What Is a Togle?

A toggle lets people choose between a pair of opposing states, such as on and off. It uses a different appearance to communicate each state and typically updates its surrounding context to show what the toggle controls. Toggles are not as common in web design as buttons, but can be useful when used properly. When not used correctly, however, they can be confusing for users.

A good rule of thumb is to avoid toggles whenever possible and instead use a button that has clear text to communicate its current state. That’s largely because of the accessibility issues involved with them. While they’re a great solution for situations like switching between stream and map views, in many other cases buttons would be better.

The main problem with toggles is that they don’t have an empty or default state. This means that in order to convey an “off” state, designers must resort to a color. Unfortunately, color can be a very poor indicator of an active or inactive state and may cause confusion if not done correctly. For instance, the color green is traditionally used to indicate on/off status but that doesn’t work well for people with red/green color blindness.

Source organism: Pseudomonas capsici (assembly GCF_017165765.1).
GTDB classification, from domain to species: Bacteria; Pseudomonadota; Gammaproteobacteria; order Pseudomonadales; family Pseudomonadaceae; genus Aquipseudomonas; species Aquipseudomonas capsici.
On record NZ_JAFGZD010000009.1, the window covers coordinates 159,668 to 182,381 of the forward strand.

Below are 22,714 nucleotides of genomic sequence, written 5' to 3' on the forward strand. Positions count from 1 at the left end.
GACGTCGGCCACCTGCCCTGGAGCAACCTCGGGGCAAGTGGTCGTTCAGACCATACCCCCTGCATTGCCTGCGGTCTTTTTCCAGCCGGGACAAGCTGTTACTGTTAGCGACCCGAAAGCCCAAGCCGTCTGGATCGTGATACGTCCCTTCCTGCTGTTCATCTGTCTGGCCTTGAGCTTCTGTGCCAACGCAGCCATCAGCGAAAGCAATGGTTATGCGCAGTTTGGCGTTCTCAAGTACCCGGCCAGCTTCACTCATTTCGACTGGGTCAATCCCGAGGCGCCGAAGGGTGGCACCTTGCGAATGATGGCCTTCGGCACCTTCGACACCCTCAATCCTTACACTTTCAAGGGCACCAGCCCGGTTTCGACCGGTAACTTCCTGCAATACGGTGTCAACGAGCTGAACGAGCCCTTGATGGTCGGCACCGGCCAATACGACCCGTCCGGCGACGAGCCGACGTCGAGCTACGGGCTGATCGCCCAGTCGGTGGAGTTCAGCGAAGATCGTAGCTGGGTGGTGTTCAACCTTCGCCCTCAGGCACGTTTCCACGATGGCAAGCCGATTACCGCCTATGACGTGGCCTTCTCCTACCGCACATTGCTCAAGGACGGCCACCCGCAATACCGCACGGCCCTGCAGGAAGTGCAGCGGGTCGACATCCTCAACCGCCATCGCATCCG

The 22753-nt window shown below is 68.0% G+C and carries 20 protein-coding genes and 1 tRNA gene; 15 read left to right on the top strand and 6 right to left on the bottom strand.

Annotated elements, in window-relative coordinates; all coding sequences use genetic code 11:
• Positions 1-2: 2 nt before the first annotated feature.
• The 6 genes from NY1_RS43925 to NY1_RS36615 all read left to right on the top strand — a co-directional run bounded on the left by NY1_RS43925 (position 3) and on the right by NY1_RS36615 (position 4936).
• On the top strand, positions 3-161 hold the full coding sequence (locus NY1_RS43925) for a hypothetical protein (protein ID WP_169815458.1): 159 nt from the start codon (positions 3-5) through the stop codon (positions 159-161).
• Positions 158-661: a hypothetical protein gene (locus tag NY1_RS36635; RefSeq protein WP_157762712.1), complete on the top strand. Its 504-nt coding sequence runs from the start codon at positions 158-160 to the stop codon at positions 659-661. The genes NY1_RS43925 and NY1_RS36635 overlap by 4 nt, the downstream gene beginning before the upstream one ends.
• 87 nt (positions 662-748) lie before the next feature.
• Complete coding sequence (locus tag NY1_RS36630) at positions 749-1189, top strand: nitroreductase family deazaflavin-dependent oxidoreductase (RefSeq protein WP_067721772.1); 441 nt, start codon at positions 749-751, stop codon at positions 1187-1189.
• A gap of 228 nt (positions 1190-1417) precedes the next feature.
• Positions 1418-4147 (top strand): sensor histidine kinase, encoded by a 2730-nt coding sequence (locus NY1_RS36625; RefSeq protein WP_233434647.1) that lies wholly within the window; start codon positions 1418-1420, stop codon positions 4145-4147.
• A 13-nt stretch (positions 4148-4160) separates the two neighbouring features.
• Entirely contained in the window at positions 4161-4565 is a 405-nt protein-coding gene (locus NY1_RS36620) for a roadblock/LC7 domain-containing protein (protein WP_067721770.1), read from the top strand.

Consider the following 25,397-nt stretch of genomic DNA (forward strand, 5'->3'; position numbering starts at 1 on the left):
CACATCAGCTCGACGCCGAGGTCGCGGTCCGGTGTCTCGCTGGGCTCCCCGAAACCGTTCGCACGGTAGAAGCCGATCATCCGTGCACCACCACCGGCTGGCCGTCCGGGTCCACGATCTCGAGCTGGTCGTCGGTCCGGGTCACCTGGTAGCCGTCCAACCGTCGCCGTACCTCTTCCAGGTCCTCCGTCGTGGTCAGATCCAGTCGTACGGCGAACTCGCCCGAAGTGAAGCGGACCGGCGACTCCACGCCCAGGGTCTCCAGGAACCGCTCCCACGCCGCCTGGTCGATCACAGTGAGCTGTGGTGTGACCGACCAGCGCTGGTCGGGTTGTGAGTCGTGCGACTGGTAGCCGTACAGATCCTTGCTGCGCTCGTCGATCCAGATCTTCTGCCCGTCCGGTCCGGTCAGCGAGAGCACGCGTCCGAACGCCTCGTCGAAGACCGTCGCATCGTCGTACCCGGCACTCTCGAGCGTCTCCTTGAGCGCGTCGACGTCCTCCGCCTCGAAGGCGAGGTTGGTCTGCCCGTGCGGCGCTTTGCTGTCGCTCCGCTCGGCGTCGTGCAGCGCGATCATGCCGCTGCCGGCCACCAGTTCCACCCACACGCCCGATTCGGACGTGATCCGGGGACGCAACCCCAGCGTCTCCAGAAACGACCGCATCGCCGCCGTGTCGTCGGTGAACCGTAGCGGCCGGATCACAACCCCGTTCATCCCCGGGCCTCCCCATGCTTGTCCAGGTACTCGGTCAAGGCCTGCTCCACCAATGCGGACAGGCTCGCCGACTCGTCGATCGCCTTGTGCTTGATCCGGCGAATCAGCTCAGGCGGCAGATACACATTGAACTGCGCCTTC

Another issue is that toggles must be manually re-configured in order to change their state, which can introduce bugs and unnecessary complexity into the codebase. For this reason, savvy teams tend to view toggles as inventory that comes with a carrying cost and are proactive in removing or at least minimizing their number. This can be as simple as adding a task on the team’s backlog or as sophisticated as putting an expiration date on a feature flag so it will fail to deploy at the end of its lifecycle.